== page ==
Some would blame the spike in homelessness among older Americans on the swiftly aging population. But, Weber says, it has more to do with the rising cost of health care and health insurance, the lagging economy, the impact of such diseases of old age as cancer and Alzheimer’s and, perhaps the most damaging cause of all, the lack of affordable housing.
“In fact, talk to any health provider who deals with the homeless and they will tell you that there has been a dramatic shift in recent years in the illnesses from which they suffer. It used to be that the homeless suffered mainly from drug abuse and mental illness. Nowadays they are more likely to have the chronic diseases of old age,” Weber notes.
Mel Martinez and Allyson Y. Schwartz are the co-chairs of the Bipartisan Policy Center Senior Health and Housing Task Force. Martinez is a former U.S. Senator from Florida and Schwartz is a former Congresswoman from Pennsylvania. They published an Opinion Article in U.S. News and World Report last month in which they concluded that “preventing and ending homelessness among older adults should become a major national priority in the United States. By setting goals to end homelessness; increasing available low-income senior housing; and by understanding that the challenge requires participation from public and private partners at all levels, we can and will find ways to ensure that all U.S. seniors have the shelter and security that they deserve.”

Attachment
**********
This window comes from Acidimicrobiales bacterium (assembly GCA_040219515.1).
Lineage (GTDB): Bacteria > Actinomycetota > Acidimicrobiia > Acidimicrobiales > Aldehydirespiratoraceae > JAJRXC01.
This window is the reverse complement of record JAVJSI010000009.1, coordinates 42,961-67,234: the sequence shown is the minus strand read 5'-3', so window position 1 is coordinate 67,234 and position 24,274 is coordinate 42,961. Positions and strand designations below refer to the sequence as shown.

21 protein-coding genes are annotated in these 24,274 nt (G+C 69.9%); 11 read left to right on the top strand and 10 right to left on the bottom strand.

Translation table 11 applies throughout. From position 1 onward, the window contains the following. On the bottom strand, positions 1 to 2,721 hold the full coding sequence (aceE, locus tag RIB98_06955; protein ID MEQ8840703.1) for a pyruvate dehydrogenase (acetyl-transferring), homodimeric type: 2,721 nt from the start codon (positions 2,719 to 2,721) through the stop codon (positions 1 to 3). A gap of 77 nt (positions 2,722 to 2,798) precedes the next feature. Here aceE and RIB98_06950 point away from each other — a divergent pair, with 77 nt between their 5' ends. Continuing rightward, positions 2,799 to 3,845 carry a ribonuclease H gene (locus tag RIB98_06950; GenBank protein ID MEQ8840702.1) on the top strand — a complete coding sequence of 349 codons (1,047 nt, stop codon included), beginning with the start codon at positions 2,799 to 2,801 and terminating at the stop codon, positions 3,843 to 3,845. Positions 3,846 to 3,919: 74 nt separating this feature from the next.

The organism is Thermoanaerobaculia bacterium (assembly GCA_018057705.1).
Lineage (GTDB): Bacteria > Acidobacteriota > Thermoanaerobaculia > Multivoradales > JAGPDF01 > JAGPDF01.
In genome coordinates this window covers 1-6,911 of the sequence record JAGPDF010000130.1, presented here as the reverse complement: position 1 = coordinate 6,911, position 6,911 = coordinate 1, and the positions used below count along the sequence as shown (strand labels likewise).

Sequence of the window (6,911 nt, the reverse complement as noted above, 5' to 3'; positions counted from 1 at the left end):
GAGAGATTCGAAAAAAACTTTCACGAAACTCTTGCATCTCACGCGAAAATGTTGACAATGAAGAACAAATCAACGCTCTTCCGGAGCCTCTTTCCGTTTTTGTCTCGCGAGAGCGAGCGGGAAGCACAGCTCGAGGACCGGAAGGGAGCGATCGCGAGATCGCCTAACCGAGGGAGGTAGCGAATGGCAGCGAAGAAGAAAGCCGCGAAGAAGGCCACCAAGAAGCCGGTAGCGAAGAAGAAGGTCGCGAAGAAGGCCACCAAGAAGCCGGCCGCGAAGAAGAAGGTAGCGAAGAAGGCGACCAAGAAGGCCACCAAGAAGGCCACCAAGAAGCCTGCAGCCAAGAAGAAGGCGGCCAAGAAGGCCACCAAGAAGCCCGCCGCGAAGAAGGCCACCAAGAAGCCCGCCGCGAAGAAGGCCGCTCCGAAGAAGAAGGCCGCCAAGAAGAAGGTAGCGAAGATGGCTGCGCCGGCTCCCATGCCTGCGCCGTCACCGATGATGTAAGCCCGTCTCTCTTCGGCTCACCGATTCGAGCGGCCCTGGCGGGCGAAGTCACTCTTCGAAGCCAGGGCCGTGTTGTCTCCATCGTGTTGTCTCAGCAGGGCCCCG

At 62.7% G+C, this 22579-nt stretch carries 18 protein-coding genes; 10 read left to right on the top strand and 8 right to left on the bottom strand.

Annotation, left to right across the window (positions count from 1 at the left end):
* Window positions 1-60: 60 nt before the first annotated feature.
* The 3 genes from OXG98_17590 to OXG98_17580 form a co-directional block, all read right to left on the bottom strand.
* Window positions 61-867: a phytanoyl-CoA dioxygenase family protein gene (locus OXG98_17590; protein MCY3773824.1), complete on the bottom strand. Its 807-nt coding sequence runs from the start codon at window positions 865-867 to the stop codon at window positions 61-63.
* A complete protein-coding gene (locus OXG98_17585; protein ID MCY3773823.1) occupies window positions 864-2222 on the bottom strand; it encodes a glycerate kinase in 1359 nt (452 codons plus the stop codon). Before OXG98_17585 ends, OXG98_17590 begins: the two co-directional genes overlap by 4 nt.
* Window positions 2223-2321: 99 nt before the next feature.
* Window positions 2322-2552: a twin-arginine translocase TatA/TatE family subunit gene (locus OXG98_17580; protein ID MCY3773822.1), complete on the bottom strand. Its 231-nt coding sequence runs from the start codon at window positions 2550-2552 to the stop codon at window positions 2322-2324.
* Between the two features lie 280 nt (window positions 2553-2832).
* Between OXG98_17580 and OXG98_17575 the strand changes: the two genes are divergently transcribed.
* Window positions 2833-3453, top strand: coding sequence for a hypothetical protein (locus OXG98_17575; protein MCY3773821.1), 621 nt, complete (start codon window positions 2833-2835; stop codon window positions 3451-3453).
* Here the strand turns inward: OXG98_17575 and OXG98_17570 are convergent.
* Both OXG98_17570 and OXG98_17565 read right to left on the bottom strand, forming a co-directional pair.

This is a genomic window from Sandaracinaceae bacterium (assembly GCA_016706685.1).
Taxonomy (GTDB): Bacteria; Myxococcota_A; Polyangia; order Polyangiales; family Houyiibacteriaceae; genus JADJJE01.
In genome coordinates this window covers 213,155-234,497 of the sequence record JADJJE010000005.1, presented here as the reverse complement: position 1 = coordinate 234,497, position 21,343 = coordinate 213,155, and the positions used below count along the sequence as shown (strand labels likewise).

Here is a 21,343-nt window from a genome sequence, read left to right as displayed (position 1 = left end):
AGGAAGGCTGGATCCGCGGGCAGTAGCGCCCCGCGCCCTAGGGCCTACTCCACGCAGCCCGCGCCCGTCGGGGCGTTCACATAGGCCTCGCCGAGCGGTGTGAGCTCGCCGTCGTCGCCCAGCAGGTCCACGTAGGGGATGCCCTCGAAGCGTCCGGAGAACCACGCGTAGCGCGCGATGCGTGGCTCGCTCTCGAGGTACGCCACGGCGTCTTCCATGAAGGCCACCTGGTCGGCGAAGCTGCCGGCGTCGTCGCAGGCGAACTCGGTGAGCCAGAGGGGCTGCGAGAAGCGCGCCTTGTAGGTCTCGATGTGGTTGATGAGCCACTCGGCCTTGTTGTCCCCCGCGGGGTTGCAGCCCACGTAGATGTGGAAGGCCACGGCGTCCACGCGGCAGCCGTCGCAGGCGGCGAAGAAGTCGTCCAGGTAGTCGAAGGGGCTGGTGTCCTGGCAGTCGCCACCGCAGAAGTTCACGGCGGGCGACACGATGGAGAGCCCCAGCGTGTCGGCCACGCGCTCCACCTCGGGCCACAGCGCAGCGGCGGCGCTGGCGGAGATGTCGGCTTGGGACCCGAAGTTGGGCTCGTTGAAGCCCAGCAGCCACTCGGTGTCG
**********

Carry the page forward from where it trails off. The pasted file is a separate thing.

Meanwhile, Margot Kushel, professor of medicine at University of California, San Francisco, is an expert on the elderly who become homeless. She says that providing them with housing is the key to fixing the problem. “A lot of these people have been healthy their whole lives. But it doesn't take long for their health to plummet once they're homeless. Once someone is housed, depression often lifts, stress fades away, infections heal. It's instant.”
Says Weber, “everyone has his own set of priorities, but one thing we all have in common is that we are all growing older. It's one of the hardest things we will all do in this life and so we should have compassion for those who need our help.”
The Association of Mature American Citizens [www.amac.us] is a vibrant, vital senior advocacy organization that takes its marching orders from its members. We act and speak on their behalf, protecting their interests and offering a practical insight on how to best solve the problems they face today. Live long and make a difference by joining us today at www.amac.us/join-amac.